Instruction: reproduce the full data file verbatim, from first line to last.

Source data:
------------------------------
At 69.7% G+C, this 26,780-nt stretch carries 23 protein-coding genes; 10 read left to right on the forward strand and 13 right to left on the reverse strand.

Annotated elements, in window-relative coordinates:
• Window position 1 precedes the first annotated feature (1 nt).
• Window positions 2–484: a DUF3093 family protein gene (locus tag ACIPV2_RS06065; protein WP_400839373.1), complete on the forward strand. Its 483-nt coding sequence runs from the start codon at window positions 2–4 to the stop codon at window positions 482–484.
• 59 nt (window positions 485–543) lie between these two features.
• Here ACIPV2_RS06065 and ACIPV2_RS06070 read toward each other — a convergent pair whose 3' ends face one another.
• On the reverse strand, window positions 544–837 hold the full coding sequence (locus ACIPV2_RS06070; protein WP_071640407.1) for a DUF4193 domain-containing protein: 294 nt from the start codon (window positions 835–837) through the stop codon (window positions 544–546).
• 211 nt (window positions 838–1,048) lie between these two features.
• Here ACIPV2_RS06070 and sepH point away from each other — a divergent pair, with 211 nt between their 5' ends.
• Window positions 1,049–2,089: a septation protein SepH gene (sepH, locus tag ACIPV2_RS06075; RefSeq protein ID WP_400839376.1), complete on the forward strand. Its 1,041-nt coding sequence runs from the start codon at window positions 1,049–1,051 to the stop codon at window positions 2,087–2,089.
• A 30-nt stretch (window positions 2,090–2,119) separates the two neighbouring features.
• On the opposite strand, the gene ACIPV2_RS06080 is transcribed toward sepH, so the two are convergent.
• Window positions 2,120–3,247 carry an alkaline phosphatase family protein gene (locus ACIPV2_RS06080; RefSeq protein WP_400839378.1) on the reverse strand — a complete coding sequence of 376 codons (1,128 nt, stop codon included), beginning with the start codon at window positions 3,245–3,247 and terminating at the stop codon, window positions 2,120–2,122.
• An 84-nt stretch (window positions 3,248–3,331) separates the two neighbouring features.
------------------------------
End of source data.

At 69.7% G+C, this 26,780-nt stretch carries 23 protein-coding genes; 10 read left to right on the forward strand and 13 right to left on the reverse strand.

Annotated elements, in window-relative coordinates:
• Window position 1 precedes the first annotated feature (1 nt).
• Window positions 2–484: a DUF3093 family protein gene (locus tag ACIPV2_RS06065; protein WP_400839373.1), complete on the forward strand. Its 483-nt coding sequence runs from the start codon at window positions 2–4 to the stop codon at window positions 482–484.
• 59 nt (window positions 485–543) lie between these two features.
• Here ACIPV2_RS06065 and ACIPV2_RS06070 read toward each other — a convergent pair whose 3' ends face one another.
• On the reverse strand, window positions 544–837 hold the full coding sequence (locus ACIPV2_RS06070; protein WP_071640407.1) for a DUF4193 domain-containing protein: 294 nt from the start codon (window positions 835–837) through the stop codon (window positions 544–546).
• 211 nt (window positions 838–1,048) lie between these two features.
• Here ACIPV2_RS06070 and sepH point away from each other — a divergent pair, with 211 nt between their 5' ends.
• Window positions 1,049–2,089: a septation protein SepH gene (sepH, locus tag ACIPV2_RS06075; RefSeq protein ID WP_400839376.1), complete on the forward strand. Its 1,041-nt coding sequence runs from the start codon at window positions 1,049–1,051 to the stop codon at window positions 2,087–2,089.
• A 30-nt stretch (window positions 2,090–2,119) separates the two neighbouring features.
• On the opposite strand, the gene ACIPV2_RS06080 is transcribed toward sepH, so the two are convergent.
• Window positions 2,120–3,247 carry an alkaline phosphatase family protein gene (locus ACIPV2_RS06080; RefSeq protein WP_400839378.1) on the reverse strand — a complete coding sequence of 376 codons (1,128 nt, stop codon included), beginning with the start codon at window positions 3,245–3,247 and terminating at the stop codon, window positions 2,120–2,122.
• An 84-nt stretch (window positions 3,248–3,331) separates the two neighbouring features.